AAF is promising FTC Chairman Robert Pitofsky that it will develop radio and print ads and enlist commitments from media companies to run the ads, as a demonstration of one alternative to government regulation.
The print and radio ads, being prepared by Wunderman Cato Johnson, New York, seek to meet some of the FTC's concern about telemarketing schemes aimed at home businesses.
"While [the American Association of Retired Persons] will do a campaign aimed at seniors, we will try to reach two other segments," said Wally Snyder, president of the AAF. "We have a campaign directed at people who are vulnerable because of downsizing and those people who are seeking supplemental income through home businesses."
When the ads are formally unveiled at a Jan. 22 meeting, the FTC and AAF will try to enlist additional media companies and marketers to support the effort.
The theme for the ads is already set: "If it is too good to be true, it probably is."
AAF sees the public service announcement campaign as an important step towards building a relationship with the FTC.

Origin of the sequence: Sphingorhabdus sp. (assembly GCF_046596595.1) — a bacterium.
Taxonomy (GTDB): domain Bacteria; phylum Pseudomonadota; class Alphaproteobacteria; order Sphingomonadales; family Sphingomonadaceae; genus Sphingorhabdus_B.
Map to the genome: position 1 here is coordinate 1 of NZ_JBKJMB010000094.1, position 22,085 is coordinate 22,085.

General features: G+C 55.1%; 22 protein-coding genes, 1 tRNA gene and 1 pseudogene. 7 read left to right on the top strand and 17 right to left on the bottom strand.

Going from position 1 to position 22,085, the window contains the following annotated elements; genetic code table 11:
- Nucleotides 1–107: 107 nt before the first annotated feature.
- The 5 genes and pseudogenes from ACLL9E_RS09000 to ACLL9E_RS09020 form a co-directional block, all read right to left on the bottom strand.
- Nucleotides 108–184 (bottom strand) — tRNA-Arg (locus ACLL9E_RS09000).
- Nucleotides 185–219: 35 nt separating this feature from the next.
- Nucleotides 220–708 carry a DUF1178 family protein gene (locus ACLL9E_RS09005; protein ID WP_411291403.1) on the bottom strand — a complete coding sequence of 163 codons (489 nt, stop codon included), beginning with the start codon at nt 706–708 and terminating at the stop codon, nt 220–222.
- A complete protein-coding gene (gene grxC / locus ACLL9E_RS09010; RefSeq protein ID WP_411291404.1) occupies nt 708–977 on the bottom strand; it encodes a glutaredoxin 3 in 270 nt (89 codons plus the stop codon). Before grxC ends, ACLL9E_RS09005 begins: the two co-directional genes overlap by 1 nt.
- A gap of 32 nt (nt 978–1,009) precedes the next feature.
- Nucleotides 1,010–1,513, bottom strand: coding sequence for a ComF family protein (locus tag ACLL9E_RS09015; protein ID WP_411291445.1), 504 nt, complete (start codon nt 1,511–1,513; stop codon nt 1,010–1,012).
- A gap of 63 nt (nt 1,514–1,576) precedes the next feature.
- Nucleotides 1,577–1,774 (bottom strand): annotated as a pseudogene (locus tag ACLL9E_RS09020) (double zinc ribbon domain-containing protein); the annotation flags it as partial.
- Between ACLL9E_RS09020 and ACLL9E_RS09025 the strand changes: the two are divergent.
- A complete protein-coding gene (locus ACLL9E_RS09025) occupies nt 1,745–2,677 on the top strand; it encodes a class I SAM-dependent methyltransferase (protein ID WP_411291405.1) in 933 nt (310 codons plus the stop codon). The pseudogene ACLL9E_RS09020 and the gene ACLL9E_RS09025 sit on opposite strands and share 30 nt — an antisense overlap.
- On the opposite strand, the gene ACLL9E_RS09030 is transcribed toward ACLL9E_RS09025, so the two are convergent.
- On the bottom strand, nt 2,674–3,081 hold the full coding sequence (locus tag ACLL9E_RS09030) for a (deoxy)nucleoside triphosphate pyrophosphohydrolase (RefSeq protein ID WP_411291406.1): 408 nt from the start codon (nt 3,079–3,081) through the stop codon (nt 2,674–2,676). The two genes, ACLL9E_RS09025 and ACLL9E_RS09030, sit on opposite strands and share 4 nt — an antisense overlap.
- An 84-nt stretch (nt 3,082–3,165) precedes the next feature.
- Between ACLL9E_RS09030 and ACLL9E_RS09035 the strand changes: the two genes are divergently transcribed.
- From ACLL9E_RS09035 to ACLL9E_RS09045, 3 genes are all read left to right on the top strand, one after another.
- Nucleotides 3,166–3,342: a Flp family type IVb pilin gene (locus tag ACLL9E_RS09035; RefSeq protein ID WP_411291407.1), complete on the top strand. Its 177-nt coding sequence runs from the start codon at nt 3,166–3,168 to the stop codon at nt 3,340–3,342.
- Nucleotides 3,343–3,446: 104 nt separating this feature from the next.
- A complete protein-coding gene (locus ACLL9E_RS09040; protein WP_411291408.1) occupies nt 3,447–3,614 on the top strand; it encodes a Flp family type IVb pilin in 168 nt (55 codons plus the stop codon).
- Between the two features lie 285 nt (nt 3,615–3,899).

"The thing that is different about this is it is a direct partnership with the FTC. Advertising plays a significant and defined role," Mr. Snyder said.
"We view the FTC as a client and us as a resource. It makes a lot of sense for industry because we benefit from the telemarketing and the customers being ripped off are our customers. People have got to be able to trust telemarketing as a medium."
Mr. Pitofsky, who met with AAF officials Dec. 14 to discuss the campaign, on the same day used a keynote address at the annual Harlan Page Howard Lemon advertising awards given by the Center for Science in the Public Interest to say the FTC would try to derive some creative remedies to prevent or correct deceptive ad claims.
Mr. Pitofsky called the FTC "the cop walking the nation's ad beat" and said the agency's recent action against products like the Miracle Ear, Dannon yogurt, STP motor oil additive and Sierra antifreeze demonstrated the agency was prepared to act.